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Subject Philosophy

People Kant, Immanuel

DOI: 10.1111/b.9780631175353.1995.x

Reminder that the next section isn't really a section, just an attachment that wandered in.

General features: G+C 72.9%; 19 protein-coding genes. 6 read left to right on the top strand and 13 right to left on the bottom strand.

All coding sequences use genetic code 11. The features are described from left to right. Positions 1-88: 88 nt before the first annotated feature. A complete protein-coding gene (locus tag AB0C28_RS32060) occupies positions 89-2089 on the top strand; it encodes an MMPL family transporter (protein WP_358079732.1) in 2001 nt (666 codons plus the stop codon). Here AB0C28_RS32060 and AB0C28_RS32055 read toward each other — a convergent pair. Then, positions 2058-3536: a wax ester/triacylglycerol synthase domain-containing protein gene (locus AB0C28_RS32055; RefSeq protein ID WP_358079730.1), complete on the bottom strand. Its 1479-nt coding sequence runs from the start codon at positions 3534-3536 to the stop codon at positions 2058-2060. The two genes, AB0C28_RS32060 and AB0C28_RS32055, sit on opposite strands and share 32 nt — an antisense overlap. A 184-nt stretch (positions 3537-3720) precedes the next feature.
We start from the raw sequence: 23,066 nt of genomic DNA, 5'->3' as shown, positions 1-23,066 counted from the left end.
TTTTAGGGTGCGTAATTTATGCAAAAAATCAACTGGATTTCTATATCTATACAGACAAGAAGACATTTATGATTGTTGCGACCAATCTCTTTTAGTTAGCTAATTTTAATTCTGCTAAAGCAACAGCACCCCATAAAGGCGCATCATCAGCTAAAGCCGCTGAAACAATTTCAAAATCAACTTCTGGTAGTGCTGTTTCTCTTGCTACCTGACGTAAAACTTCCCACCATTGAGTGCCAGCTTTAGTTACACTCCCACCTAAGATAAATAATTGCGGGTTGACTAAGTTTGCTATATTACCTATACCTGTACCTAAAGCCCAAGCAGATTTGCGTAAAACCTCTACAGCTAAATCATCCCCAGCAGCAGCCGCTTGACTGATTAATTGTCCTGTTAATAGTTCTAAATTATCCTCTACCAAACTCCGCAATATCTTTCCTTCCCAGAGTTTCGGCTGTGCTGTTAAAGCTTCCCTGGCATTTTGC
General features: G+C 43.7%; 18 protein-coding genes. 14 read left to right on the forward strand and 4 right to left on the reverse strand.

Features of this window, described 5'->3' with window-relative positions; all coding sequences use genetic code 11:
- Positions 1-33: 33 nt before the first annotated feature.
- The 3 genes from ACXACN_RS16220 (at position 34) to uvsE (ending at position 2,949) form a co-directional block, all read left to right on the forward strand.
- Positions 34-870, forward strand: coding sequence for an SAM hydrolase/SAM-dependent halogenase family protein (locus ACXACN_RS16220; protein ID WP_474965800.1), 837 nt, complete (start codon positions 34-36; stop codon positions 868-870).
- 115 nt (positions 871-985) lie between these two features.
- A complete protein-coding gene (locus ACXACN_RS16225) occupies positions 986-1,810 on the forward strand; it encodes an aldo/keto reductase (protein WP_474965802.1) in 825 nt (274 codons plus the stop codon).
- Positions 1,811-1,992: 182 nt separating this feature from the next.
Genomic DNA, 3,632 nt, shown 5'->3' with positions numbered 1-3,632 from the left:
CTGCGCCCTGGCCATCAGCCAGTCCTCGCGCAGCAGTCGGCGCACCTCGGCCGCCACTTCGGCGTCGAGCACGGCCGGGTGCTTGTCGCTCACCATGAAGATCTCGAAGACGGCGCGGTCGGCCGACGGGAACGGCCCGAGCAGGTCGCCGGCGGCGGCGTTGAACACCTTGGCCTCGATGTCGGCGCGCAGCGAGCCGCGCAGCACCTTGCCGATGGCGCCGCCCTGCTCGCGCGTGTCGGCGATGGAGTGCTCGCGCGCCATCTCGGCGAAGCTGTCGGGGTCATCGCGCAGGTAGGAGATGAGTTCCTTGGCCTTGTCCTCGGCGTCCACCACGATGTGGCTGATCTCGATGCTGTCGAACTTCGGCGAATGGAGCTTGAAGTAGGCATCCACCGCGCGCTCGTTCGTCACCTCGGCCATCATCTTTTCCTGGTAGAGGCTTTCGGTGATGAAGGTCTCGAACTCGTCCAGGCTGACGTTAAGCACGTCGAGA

see also apperception , freedom , gemut , receptivity , synthesis Spontaneity is the theoretical aspect of freedom, and a close analogue to its practical aspect of autonomy. As in Kant's general discussion of freedom, spontaneity combines the two properties of freedom from external determination and freedom to self-legislate. The first aspect is prominent in CPR, where spontaneity is consistently opposed (and yet related) to receptivity. At the beginning of the ‘Transcendental Logic’ Kant identifies two sources of knowledge in the Gemut. ‘the first is the capacity for receiving representations (receptivity for impressions), the second is the power of knowing an object through these representations (spontaneity of concepts)’ (CPR A 50/B 74). The former is then described as sensibility, while the latter, or ‘the Gemut's power of producing representations from itself ’ (A 51/ B 75) is the understanding. Only through the combination of both may knowledge arise – ‘receptivity can only make knowledge possible when combined with spontaneity’ (CPR A 97) – but to understand how this takes place requires that their functions be first rigorously distinguished. The function of spontaneity is to combine the manifold given by the sensibility or to synthesize it in the production of experience (see CPR B 130). This requires of spontaneity not only that it be purified of all trace of ... log in or subscribe to read full text

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